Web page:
This paper is based on five years of ethnographic field research among a group of Latino fruit vendors in Los Angeles as well as interviews with their Mexico-based family members. It examines the influence of the sending community on migrant outcomes in the United States. For this population of migrants, I argue that the sending community and social networks structured around it can help to explain how migrants entered into and remained in the informal and high-risk work of fruit vending. In some instances, the exploitative nature of social networks structured around sending community negatively …
Tuesday, March 5 at 6:00pm
Hojel Auditorium, Institute of the Americas
UC San Diego
Two recent U.S. Supreme Court cases seem to send opposite messages about the hundreds of recent state and local laws regulating noncitizens. One decision upheld Arizona’s law imposing sanctions on employers hiring undocumented workers, while the other struck down many parts of that state’s notorious SB1070, designed to drive out undocumented people using a policy of “attrition through enforcement.” Where is the line between valid state assistance to the federal government and unconstitutionally establishing independent state immigration policies? What could be wrong with the states helping enforce the federal …
Seminar to be held on Monday, March 4th in ERC 115 at 12:00 pm.
Coming out of the Great Recession, slow economic recovery has U.S. communities seeking strategies that will grow jobs in the short term and improve standards of living over the long term. This talk focuses on immigrants in the labor force and their skills, an especially relevant topic given that debates about immigration policy reform have started. How geographic regions can invest in the human capital and economic advancement of immigrants who are already living in their jurisdictions, to help boost short- and long-term U.S. economic growth, will …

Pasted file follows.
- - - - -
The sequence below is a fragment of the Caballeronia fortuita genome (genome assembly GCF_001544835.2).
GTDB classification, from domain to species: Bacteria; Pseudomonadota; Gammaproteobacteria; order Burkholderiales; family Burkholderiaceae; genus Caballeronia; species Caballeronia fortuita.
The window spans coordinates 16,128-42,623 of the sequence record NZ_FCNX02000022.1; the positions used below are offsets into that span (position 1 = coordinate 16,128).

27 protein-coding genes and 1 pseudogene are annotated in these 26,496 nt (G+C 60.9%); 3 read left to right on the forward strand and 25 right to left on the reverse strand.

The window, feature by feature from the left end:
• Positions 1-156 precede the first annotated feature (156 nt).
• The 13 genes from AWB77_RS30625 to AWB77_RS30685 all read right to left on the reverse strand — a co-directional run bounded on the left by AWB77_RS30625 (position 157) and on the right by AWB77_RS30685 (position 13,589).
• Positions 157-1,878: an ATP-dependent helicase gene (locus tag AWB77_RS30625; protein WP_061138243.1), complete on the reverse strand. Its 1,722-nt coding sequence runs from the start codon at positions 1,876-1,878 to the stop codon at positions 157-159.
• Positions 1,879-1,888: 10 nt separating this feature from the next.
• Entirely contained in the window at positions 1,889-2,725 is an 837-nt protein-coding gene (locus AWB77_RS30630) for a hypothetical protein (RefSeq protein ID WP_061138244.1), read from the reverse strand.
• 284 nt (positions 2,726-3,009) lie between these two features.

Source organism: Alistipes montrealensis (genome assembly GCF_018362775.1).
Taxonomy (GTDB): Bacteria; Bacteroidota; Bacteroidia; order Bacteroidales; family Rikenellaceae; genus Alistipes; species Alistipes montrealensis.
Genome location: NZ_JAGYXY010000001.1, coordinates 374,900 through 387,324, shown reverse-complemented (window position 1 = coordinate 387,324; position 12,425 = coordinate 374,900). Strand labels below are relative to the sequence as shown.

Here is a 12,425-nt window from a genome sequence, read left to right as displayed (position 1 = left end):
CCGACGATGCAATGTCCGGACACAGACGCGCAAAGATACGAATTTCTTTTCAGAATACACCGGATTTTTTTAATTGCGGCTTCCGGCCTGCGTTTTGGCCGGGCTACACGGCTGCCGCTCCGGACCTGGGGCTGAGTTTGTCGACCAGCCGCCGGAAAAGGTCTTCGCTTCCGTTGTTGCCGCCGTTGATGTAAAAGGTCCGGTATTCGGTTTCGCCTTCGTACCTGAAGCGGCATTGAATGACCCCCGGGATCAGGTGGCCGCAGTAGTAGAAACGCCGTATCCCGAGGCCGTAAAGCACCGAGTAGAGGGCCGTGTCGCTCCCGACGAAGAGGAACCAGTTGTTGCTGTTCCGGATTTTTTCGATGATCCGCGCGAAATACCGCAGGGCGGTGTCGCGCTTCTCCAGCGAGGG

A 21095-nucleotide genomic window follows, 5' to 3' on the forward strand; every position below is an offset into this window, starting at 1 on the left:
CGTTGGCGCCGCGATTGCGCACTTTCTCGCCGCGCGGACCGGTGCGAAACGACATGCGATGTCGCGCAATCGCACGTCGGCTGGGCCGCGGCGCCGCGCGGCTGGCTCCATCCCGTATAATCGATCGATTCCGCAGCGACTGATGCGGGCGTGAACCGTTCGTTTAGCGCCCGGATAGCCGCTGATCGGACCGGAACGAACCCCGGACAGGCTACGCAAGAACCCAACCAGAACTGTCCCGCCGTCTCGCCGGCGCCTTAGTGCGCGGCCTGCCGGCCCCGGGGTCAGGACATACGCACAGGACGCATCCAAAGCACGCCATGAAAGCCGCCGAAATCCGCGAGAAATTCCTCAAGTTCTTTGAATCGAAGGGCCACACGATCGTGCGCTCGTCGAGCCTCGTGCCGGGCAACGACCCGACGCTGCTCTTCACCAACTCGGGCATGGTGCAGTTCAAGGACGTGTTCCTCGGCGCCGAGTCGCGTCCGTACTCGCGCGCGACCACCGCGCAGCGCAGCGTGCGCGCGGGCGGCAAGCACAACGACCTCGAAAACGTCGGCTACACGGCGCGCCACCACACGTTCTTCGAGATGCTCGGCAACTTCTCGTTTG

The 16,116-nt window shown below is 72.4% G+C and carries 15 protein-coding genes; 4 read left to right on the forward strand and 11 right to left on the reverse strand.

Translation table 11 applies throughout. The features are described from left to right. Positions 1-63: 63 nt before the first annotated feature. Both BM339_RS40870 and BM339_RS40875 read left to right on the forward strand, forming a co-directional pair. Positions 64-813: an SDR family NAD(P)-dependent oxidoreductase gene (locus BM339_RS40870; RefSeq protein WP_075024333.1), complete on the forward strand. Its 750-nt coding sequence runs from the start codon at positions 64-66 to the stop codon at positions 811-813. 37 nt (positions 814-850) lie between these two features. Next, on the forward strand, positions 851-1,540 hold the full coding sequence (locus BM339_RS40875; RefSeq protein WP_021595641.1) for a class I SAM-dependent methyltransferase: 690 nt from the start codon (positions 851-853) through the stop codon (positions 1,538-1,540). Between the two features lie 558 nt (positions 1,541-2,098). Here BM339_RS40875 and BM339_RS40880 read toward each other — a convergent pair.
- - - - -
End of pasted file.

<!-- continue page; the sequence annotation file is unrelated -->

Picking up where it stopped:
“We asked for workers and families came:” Children, youth and families in migration
Friday, February 22, 2013
9am to 8pm (including dinner and cultural event)
University of California, Los Angeles
(385 Charles E. Young Drive, 1242 Law Building, Los Angeles, California 90095)
This conference draws together UC-wide faculty and students who study children, youth and families in relation to migration issues, broadly defined. Collectively, we want to address such questions as: How do migration experiences shape the experiences of growing up and raising children? How do current immigration policies affect families? How are the children of immigrants faring in educational contexts? What identities are they …
Thursday, January 31
Social Sciences Building 101
Veronica Terriquez (USC) will present, “The Political Socialization of Youth from Immigrant Families and the Role of Community-Based Organizations”.
Abstract: Advancing the literature on immigrant incorporation, youth civic engagement, and voluntary associations, this mixed-methods study examines the political socialization of youth from immigrant families. I contend that the barriers to immigrant parents’ political engagement limit their children’s political participation, unless children gain significant political exposure from community-based organizations (CBOs) or other non-family sources. Drawing on survey data from a representative sample of California’s youth population, my analysis demonstrate strong support for the top-down model of political …